Daniel further argues that the exhibits T&M submitted to the court were misleading and knowingly incomplete. He does not point to anything more than the fact that T&M argued that Daniel mostly relied on his personal recollection as evidence for his claims, rather than extrinsic evidence, and that T&M objected to the introduction of a letter belatedly submitted for trial. He relies on his motion for reconsideration as support for his argument that T&M’s trial exhibits were incomplete. The reconsideration motion included a copy of a complaint Daniel filed with the Equal Employment Opportunity Commission, but the complaint failed to mention that Melidones rubbed him with his genitals or that Melidones used a racial epithet. It also included a copy of a document Daniel filed with the New York State Division of Human Rights that failed to mention either incident; it merely stated that Melidones rubbed his shoulder on Daniel’s shoulder, not his genitals on Daniel’s buttocks. Neither of these documents would render the district court’s factual findings erroneous or show that T&M’s exhibits were incomplete or misleading. The remaining exhibits, which included various emails and letters Daniel wrote during the course of litigation, do not have any bearing on the completeness of T&M’s trial exhibits.

As for Daniel’s challenges to the district court’s legal conclusions, those arguments are meritless. “In order to establish a hostile work environment claim under Title VII, a plaintiff must produce enough evidence to show that the workplace is permeated with discriminatory intimidation, ridicule, and insult, that is sufficiently severe or pervasive to alter the conditions of the victim’s employment and create an abusive working environment.” Rivera v. Rochester Genesee Reg’l Transp. Auth., 743 F.3d 11, 20 (2d Cir. 2014) (internal quotation marks omitted). A “[p]laintiff must show not only that she subjectively perceived the environment to be abusive, but also that the environment was objectively hostile and abusive.” Demoret v. Zegarelli, 451 F.3d 140, 149 (2d Cir. 2006). “[A] mild, isolated incident does not make a work environment hostile[.] [Instead,] the test is whether the harassment is of such quality or quantity that a reasonable employee would find the conditions of her employment altered for the worse.” Terry v. Ashcroft, 336 F.3d 128, 148 (2d Cir. 2003) (emphasis omitted) (internal quotation marks omitted).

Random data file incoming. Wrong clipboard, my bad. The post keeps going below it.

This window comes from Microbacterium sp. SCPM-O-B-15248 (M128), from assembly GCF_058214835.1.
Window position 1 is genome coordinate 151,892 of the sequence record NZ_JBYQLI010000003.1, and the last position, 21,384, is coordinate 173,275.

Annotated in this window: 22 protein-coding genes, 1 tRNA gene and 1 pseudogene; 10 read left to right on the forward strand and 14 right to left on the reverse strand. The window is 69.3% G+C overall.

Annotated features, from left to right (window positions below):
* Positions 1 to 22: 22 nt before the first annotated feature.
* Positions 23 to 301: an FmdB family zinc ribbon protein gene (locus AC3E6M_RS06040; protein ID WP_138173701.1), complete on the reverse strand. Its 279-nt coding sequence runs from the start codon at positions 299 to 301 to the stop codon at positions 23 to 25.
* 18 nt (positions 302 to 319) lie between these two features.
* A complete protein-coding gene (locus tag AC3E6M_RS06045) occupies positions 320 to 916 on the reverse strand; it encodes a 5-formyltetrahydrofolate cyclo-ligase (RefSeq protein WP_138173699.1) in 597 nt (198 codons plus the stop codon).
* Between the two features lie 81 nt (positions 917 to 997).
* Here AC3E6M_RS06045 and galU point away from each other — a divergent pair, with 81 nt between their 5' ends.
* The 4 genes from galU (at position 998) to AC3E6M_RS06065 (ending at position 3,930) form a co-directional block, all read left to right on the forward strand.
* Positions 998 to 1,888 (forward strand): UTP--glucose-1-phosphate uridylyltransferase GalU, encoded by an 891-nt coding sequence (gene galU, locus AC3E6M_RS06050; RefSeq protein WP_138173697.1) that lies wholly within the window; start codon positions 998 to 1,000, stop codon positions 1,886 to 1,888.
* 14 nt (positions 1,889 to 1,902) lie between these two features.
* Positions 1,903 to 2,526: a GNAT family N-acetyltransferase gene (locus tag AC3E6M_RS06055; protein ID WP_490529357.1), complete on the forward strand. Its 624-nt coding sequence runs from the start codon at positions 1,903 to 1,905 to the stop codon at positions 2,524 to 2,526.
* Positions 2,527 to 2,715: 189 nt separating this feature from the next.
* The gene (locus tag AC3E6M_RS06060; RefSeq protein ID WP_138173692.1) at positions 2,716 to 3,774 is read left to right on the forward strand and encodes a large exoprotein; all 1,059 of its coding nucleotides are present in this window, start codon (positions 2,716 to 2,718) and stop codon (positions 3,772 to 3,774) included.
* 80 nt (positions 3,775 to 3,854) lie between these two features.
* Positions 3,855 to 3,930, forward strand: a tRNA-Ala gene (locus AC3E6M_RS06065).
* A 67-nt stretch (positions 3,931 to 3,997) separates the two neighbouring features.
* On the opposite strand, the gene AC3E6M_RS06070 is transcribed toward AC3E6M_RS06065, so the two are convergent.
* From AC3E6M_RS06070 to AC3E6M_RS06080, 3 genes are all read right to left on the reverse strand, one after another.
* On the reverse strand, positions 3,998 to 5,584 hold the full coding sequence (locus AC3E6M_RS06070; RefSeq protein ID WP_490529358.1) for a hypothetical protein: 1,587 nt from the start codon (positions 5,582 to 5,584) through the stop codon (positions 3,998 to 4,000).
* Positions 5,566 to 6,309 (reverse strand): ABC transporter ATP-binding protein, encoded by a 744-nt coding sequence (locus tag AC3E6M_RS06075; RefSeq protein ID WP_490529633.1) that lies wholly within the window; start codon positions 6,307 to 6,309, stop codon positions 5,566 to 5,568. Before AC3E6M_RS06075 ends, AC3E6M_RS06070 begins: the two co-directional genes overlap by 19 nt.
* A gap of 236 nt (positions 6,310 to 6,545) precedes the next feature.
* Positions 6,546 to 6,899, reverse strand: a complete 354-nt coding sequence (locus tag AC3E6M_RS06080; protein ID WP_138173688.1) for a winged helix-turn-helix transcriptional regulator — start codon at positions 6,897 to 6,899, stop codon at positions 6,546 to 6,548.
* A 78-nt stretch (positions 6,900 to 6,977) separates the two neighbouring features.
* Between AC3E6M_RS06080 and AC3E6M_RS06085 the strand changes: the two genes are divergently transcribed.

Daniel alleges, and the district court found, that Melidones: (1) sang a calypso song in Daniel’s presence; (2) occasionally mocked Daniel’s accent; (3) occasionally called another guard “Manny the homo” in Daniel’s presence; (4) occasionally asked Daniel to define large words; and (5) asked Daniel if he supported Barack Obama. These allegations, even if true, established only mild or isolated instances of harassment, which are insufficient to create a hostile work environment. See id.

Daniel next argues that the district court proceedings were unfair to him because (1) he was pro se for most of the case, (2) his pro bono counsel at trial made bad strategic choices and that he had “valid legal claims that were dropped or removed from the case,” Appellant’s Br. at 16, and (3) his counsel and T&M did not address certain documents submitted to the district court prior to trial and he was never questioned about these issues. However, the district court appointed Daniel counsel for both discovery and trial, minimizing any risk that his pro se status would have affected the outcome of his case. To the extent Daniel argues that his trial counsel was ineffective, there is generally no right to counsel (and therefore no right to effective counsel) in civil cases. See Turner v. Rogers, 564 U.S. 431, 441-42, 131 S.Ct. 2507, 180 L.Ed.2d 452 (2011) (holding that “the Sixth Amendment does not govern civil cases” and individuals will only have a right to counsel in civil cases when facing the possibility of incarceration). Further, the other claims that Daniel asserted in his amended complaint were dismissed, and his appeal of those dismissals was also dismissed as frivolous. Finally, T&M had no obligation to assist Daniel in proving his case, and Daniel should have discussed these documents with his attorney.

We have considered the remainder of Daniel’s arguments and find them to be without merit. Accordingly, the judgment of the district court hereby is AFFIRMED. Each side to bear its own costs.